Fernando Alonso claims his Le Mans 24 Hours victory with Toyota was at a "higher level" than any other win at the endurance classic.
Although the Spaniard's Toyota team faced no serious manufacturer competition, with nearest LMP1 rivals Rebellion Racing finishing 12 laps down, Alonso is adamant that his success was not devalued at all.
"How it feels, it feels great," he said. "Last year there were only four cars, this year there were 10. There was much more opposition this year.
"We had the only hybrid system with I think has 49 percent less efficiency than any other car and it was a great challenge.
"I put this victory on a higher level than any other victory at Le Mans."
Alonso’s efficiency comments were referring to the LMP1 class’s Equivalence of Technology rules that are designed to balance the playing field between the Toyotas and their non-hybrid rivals.
The non-hybrids were allocated significantly more energy over a lap of the Le Mans circuit, 205MJ versus Toyota’s 124.9MJ, to make up for the disadvantages of not running a hybrid system.
Despite dominating practice, qualifying and the race, Alonso said that the nature of Le Mans meant that success still required a supreme effort to overcome the unique challenges.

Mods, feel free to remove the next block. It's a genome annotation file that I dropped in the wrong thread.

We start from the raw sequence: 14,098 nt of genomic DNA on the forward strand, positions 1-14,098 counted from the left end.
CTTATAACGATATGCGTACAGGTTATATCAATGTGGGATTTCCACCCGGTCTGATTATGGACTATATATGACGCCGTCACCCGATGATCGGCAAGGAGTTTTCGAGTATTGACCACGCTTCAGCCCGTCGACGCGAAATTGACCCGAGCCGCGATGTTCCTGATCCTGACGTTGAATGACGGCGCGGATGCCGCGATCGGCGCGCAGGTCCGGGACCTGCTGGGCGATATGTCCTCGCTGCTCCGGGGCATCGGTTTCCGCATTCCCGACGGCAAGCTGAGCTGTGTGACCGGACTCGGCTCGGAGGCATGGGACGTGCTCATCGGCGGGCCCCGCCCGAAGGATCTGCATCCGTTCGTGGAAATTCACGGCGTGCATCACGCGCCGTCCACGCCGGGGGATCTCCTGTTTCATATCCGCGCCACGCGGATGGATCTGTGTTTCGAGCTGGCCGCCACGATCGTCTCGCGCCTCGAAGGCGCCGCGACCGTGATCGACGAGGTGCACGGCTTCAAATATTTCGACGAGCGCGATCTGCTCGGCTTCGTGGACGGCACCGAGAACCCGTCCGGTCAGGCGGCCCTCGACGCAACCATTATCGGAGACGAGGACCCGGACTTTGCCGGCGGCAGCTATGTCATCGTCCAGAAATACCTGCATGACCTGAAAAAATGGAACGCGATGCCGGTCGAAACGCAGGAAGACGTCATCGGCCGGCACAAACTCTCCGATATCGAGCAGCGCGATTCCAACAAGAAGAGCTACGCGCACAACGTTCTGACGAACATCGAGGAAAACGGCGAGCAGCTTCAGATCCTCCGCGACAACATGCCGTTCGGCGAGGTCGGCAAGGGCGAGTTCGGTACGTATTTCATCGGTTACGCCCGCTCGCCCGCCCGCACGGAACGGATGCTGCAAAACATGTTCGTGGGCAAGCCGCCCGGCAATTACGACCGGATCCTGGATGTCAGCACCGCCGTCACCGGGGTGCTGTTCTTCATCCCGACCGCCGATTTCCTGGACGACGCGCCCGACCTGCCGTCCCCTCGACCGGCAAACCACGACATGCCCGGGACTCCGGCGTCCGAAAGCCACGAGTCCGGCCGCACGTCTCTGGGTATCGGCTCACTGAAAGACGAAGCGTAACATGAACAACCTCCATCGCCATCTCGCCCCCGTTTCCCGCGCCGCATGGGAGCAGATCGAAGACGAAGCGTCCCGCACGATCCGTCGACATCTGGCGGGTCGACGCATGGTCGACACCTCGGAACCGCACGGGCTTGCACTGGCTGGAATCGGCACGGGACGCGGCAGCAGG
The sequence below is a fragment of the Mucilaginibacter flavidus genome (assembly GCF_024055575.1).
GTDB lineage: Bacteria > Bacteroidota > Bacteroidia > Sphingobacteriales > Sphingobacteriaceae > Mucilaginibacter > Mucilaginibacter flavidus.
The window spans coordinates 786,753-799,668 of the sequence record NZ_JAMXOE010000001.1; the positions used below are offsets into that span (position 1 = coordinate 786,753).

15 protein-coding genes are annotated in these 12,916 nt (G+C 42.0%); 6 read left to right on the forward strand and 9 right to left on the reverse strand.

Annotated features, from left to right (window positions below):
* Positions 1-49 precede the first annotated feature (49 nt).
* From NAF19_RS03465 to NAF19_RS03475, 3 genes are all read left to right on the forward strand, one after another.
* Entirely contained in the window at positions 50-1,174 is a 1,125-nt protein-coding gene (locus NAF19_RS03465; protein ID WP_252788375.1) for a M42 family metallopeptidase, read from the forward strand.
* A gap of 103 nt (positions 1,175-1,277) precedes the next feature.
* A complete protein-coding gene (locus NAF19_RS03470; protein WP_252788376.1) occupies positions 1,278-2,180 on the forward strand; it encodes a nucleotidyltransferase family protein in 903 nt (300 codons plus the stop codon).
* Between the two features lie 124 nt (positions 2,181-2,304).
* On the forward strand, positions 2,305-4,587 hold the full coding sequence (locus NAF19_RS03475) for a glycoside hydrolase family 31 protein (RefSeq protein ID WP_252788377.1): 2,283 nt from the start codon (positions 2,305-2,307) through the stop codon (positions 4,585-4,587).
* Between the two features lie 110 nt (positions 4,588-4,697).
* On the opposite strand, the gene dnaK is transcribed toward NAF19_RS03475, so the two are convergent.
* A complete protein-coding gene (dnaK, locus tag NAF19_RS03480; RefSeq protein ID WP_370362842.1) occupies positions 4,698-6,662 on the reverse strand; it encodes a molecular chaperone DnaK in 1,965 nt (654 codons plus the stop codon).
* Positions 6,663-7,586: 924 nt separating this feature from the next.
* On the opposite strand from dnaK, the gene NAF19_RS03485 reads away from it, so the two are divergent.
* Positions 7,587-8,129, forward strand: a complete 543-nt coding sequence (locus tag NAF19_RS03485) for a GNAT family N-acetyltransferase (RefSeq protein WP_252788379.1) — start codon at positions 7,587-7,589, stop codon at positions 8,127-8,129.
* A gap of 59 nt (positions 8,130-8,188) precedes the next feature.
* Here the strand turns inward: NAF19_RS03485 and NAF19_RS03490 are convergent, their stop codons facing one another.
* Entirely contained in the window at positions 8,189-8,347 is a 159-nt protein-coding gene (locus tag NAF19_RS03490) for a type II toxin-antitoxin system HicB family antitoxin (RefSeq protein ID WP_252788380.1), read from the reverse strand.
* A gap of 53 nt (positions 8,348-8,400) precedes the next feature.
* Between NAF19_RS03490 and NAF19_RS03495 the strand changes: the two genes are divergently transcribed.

"At Le Mans it was different because the race is so hard and so demanding," he explained.
"Whatever package you have, you need to still fight throughout the race and you need to still deliver the perfect execution of race, in terms of driving, mechanical failures and pitstops.
"The whole team has to work together to execute the race. We saw in other categories like LMP2 and GT, even the favourite ones, even at the end of the race it is not so clear, not predictable.
"The team of our boss Zak Brown [United Autosports] was third at the end of race [in the LMP2 class] and in qualifying he was 14th. That is how hard Le Mans is and how unpredictable it is.
"In F1 we are missing that, we are all sitting here and we all know that we can fight for maybe seventh in qualifying and seventh in the race, and that is the biggest problem for F1."